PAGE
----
Group Presentation

Important Note:
  • Check the Schedule and remember when your team is expected to present. Be there.
  • Two ways to transfer your presentation files (Powerpoint slides) to my computer.
    • Email: FI414.HUANG@gmail.com
    • USB flash drive (bring to class; please arrive early)
Advice:
  • My grading criteria can be summarized by one question that you can ask yourselves:
    • "Can someone who hadn't read the case material beforehand learn from our presentation some basic ideas what the case is about and what problems we are trying to solve?"
    • Ask yourselves this question as you rehearse. 
    • Because I will ask myself this exact question when I grade your performance.
  • Do no over-prepare and do not try to cover every aspect of the case. 
    • Your team has maximum 25 minutes. 
    • You are more likely to run out of time than having not enough to say. Trust me. You will find out.
    • If you have perfect answers to all of the questions, what am I here for?
      • You have 30 minutes. I have 130 minutes. Do the math.
  • Don't try to ANSWER ALL of the "suggested" questions listed in the Cases section.
    • The "food-for-thought" questions are food for thoughts for the whole class.
      • They are not exam questions for you - the presenting team.
    • You job, instead, is to supply relevant information that can help the class think about the case, by:
      • Providing background information.
      • Explaining what the important questions are.
      • Presenting plausible answers to the questions.
        • Most likely you won't have much time to elaborate after the first two steps. 
    • There are no RIGHT answers to the questions, only sensible and well-presented arguments.
  • Suggested planning strategy: 
    • READ the case material from cover to cover.
      • Every team member should do that, so that you have something to add value to the team
    • Sit down together and share your thoughts (and maybe pizzas as well).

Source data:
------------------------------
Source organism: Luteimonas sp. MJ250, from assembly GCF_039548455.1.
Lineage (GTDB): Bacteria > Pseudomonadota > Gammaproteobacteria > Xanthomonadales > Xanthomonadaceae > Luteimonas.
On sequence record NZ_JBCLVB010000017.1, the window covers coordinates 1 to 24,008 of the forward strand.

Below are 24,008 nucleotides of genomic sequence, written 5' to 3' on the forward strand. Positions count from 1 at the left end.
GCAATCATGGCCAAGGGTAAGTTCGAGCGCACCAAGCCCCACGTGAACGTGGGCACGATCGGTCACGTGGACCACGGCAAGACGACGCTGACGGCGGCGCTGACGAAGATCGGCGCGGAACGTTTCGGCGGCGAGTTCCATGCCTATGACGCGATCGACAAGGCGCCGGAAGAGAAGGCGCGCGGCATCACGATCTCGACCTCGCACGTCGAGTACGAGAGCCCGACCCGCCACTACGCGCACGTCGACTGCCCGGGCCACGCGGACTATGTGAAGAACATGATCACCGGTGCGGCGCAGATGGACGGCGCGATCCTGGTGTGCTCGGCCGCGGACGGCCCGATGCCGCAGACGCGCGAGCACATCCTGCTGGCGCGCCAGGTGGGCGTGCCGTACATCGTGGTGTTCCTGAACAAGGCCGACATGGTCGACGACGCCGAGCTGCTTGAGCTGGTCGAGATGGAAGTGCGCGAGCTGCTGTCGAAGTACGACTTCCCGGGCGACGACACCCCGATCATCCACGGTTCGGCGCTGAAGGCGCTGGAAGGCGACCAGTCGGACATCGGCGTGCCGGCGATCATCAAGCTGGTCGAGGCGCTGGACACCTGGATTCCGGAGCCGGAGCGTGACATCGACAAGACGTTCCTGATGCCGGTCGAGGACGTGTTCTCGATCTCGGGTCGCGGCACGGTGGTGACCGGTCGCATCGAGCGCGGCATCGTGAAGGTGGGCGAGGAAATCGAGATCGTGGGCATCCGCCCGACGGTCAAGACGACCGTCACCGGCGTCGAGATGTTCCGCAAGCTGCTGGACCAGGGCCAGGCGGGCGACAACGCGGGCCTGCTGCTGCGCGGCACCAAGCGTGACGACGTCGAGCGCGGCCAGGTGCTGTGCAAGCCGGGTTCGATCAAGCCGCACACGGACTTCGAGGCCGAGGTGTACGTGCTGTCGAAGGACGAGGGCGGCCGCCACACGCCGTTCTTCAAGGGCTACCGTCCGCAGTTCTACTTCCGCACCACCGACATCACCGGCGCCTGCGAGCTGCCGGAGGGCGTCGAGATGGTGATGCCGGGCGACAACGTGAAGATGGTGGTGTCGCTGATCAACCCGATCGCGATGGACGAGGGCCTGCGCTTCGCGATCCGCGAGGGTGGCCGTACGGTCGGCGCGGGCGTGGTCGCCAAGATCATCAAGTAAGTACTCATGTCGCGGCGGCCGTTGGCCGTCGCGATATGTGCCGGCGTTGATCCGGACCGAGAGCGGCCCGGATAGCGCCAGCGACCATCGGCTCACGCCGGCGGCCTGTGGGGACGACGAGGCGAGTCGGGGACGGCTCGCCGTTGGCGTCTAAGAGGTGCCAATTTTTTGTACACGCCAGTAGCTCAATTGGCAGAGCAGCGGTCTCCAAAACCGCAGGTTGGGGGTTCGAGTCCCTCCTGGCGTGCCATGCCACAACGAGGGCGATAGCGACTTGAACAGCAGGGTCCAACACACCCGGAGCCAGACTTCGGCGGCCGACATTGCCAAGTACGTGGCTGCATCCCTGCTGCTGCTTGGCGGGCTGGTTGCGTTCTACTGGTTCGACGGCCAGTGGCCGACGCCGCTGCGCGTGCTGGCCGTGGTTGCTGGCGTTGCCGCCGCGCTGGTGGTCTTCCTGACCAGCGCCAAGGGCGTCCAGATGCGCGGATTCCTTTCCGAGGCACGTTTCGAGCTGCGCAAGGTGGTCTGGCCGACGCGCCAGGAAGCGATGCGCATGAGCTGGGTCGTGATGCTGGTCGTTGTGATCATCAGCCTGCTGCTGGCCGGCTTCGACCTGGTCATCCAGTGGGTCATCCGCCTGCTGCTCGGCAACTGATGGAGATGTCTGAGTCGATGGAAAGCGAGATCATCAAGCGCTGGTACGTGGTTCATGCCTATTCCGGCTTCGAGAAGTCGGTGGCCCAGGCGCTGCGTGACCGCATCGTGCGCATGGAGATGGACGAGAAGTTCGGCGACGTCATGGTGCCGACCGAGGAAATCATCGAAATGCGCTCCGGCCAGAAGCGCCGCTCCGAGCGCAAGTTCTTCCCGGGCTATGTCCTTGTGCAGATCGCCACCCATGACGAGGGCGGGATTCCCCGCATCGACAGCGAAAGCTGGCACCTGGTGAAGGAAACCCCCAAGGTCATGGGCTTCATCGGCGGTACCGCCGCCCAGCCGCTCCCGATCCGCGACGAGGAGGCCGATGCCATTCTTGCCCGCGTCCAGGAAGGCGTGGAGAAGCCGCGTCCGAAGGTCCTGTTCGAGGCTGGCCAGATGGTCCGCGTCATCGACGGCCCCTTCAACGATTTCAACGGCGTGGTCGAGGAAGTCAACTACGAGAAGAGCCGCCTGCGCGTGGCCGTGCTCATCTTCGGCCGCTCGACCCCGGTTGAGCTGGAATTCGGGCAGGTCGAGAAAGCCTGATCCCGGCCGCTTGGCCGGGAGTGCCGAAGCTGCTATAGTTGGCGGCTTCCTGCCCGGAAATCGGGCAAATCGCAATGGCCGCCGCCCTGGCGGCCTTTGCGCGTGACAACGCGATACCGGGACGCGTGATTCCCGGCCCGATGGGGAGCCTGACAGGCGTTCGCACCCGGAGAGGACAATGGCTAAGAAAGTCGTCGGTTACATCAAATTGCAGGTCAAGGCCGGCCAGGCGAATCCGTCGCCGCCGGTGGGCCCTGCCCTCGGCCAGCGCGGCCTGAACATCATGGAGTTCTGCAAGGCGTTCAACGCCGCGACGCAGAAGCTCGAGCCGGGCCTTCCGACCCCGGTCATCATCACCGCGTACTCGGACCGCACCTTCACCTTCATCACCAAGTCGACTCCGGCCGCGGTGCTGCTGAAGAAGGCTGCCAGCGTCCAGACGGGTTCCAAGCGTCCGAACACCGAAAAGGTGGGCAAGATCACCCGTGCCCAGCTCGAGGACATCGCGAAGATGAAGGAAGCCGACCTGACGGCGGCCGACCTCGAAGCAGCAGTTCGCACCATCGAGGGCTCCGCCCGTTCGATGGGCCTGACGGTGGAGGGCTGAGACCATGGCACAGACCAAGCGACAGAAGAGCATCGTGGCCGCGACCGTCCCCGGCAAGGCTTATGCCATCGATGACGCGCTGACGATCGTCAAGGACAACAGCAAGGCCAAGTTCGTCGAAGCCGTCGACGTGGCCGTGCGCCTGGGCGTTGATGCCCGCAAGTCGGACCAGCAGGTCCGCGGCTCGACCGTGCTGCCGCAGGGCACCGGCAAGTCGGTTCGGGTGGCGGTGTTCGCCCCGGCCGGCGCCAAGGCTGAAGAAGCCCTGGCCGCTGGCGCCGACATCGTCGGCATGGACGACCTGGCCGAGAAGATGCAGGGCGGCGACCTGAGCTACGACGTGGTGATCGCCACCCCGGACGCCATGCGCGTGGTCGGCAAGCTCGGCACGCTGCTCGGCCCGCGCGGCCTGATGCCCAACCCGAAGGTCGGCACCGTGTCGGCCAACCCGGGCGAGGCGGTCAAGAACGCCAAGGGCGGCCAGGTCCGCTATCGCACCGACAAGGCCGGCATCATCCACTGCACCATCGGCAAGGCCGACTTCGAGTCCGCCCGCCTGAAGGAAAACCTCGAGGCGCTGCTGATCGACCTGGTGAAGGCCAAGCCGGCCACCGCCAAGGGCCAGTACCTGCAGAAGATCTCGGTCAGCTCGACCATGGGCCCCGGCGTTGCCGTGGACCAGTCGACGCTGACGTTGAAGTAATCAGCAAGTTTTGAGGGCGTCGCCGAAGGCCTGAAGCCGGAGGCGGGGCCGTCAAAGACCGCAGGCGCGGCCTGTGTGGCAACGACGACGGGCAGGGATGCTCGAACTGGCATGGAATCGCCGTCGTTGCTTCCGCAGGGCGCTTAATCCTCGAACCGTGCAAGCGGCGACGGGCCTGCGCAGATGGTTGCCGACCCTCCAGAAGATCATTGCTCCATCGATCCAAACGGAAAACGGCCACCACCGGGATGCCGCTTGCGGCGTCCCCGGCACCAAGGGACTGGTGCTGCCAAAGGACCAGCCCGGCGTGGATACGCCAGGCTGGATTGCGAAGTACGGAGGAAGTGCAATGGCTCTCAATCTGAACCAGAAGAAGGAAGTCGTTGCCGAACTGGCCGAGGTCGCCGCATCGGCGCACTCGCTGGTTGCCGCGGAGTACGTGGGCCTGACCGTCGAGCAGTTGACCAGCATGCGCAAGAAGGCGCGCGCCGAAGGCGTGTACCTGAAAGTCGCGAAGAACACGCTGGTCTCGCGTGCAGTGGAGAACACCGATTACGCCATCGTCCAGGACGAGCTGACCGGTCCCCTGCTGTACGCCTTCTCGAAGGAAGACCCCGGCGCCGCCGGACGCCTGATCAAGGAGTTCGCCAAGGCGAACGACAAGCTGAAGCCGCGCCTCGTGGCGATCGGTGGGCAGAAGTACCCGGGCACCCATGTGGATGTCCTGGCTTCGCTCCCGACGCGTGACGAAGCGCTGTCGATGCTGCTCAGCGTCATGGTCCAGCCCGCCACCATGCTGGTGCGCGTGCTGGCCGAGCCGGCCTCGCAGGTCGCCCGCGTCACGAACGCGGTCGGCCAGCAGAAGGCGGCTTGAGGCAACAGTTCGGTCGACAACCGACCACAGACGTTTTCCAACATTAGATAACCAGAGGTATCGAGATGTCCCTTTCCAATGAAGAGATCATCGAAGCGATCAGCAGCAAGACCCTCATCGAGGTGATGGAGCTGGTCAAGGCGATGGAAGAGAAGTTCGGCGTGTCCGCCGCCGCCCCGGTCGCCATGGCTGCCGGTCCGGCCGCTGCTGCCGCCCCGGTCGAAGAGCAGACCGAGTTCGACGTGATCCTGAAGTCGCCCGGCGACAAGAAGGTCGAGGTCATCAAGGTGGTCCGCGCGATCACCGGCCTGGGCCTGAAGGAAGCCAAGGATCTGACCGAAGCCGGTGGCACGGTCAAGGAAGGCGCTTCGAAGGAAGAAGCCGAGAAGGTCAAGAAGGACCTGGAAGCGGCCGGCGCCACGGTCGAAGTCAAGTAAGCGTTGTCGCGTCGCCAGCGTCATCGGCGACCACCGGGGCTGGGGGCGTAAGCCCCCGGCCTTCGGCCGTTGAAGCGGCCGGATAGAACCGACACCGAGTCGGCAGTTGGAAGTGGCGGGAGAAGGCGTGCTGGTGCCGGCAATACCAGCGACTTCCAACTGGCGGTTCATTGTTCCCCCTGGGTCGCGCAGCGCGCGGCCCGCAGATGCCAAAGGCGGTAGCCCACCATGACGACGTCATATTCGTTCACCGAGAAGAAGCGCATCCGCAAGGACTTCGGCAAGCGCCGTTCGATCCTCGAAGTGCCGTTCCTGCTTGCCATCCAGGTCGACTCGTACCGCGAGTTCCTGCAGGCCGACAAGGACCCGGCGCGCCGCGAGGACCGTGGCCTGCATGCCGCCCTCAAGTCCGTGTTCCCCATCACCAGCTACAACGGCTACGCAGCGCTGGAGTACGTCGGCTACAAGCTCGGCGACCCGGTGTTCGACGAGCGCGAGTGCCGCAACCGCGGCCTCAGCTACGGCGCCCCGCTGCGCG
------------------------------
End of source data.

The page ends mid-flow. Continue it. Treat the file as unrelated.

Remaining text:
• Reach a preliminary view about the case. Write down the main points that you want to stress.
      • It is impossible for you to cover all of the suggested questions!
      • Pick those easier ones to tackle.
    • Devise a presentation plan. 
    • Allocate tasks among members.
      • I highly encourage every member to speak on stage. 
      • However, if you wish, you can also give more time to the most eloquent members.
    • Do a dry run (Remember: practice makes perfect). 
      • Let your teammates help you. They are motivated because their grades depend on you.
  • What if you feel really nervous?
    • Drink water. Breath deeply. You can even write a script.
    • Don't worry about time. Don't look at your watch every 10 seconds.
      • I will be doing just fine no matter whether you leave 10 minutes or 100 minutes to me.
    • Even if you are not sure whether what you say is right, pretend that you are an expert. 
      • In the real world, most likely your boss didn't go to a business school. He probably tried to get into the Broad College, but his GPA was too low.
      • Therefore, he would trust whatever comes out of your mouth, UNLESS, you look really nervous (in which case, he will suspect that you have stolen money from his bank accounts).
    • It is unlikely that you will overnight obtain all the knowledge, skills, and experiences of a successful Wall Street banker. 
      • Don't try to be perfect. 
      • Focus on what you know and what you've got, and spend more time practicing what you are going to say in class. 
      • Don't be too technical in the presentations. Don't present big tables with too many boring numbers. Your audience can't follow them.
Grading:
  • Grades are based on collective performance of a team. 
    • Allocate tasks accordingly among members. 
    • Know each member's strength and weakness.
  • I am grading your performance mostly based on:
    • How organized, informative, clear, and smooth the presentation is;
    • How much your classmates can learn from your presentation.
    • Most important: "Can someone who hadn't' read the case material beforehand learn from our presentation some basic ideas what the case is about and what problems we are trying to solve?"
  • The presentations account for only 10 points.
    • Don't over-prepare and kill yourself for it! 
  • I don't grade based on whether your answers are correct or not.
    • I repeat: there are no CORRECT answers (in this course or in real world business scenarios), only sensible arguments and useful information.